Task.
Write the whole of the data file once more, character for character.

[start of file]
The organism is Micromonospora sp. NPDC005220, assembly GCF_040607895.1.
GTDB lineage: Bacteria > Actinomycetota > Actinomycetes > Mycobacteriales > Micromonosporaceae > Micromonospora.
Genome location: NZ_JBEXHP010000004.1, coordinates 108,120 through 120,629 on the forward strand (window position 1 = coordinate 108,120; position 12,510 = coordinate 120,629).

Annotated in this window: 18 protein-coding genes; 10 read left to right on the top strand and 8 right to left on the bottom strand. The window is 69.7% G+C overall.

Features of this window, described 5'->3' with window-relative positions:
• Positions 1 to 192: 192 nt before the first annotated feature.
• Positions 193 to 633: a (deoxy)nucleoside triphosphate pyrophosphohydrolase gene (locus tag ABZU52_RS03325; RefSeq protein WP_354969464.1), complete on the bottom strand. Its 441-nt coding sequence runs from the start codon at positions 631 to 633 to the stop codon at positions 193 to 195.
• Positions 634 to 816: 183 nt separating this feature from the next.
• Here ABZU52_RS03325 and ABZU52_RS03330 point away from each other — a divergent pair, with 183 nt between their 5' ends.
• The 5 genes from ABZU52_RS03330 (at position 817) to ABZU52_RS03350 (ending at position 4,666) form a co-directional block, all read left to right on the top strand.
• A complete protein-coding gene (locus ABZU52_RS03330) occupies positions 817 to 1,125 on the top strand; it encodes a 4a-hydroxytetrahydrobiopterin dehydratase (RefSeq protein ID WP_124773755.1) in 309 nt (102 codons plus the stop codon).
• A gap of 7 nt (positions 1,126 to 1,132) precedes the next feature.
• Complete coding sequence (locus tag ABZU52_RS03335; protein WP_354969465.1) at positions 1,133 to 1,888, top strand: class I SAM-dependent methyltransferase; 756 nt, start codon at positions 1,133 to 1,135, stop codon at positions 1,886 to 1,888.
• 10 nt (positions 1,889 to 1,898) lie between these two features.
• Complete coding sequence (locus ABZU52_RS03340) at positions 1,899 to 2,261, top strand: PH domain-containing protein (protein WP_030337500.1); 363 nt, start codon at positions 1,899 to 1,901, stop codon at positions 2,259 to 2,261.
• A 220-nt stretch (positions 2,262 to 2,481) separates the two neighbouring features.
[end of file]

The organism is Micromonospora sp. NPDC005220, assembly GCF_040607895.1.
GTDB lineage: Bacteria > Actinomycetota > Actinomycetes > Mycobacteriales > Micromonosporaceae > Micromonospora.
Genome location: NZ_JBEXHP010000004.1, coordinates 108,120 through 120,629 on the forward strand (window position 1 = coordinate 108,120; position 12,510 = coordinate 120,629).

Annotated in this window: 18 protein-coding genes; 10 read left to right on the top strand and 8 right to left on the bottom strand. The window is 69.7% G+C overall.

Features of this window, described 5'->3' with window-relative positions:
• Positions 1 to 192: 192 nt before the first annotated feature.
• Positions 193 to 633: a (deoxy)nucleoside triphosphate pyrophosphohydrolase gene (locus tag ABZU52_RS03325; RefSeq protein WP_354969464.1), complete on the bottom strand. Its 441-nt coding sequence runs from the start codon at positions 631 to 633 to the stop codon at positions 193 to 195.
• Positions 634 to 816: 183 nt separating this feature from the next.
• Here ABZU52_RS03325 and ABZU52_RS03330 point away from each other — a divergent pair, with 183 nt between their 5' ends.
• The 5 genes from ABZU52_RS03330 (at position 817) to ABZU52_RS03350 (ending at position 4,666) form a co-directional block, all read left to right on the top strand.
• A complete protein-coding gene (locus ABZU52_RS03330) occupies positions 817 to 1,125 on the top strand; it encodes a 4a-hydroxytetrahydrobiopterin dehydratase (RefSeq protein ID WP_124773755.1) in 309 nt (102 codons plus the stop codon).
• A gap of 7 nt (positions 1,126 to 1,132) precedes the next feature.
• Complete coding sequence (locus tag ABZU52_RS03335; protein WP_354969465.1) at positions 1,133 to 1,888, top strand: class I SAM-dependent methyltransferase; 756 nt, start codon at positions 1,133 to 1,135, stop codon at positions 1,886 to 1,888.
• 10 nt (positions 1,889 to 1,898) lie between these two features.
• Complete coding sequence (locus ABZU52_RS03340) at positions 1,899 to 2,261, top strand: PH domain-containing protein (protein WP_030337500.1); 363 nt, start codon at positions 1,899 to 1,901, stop codon at positions 2,259 to 2,261.
• A 220-nt stretch (positions 2,262 to 2,481) separates the two neighbouring features.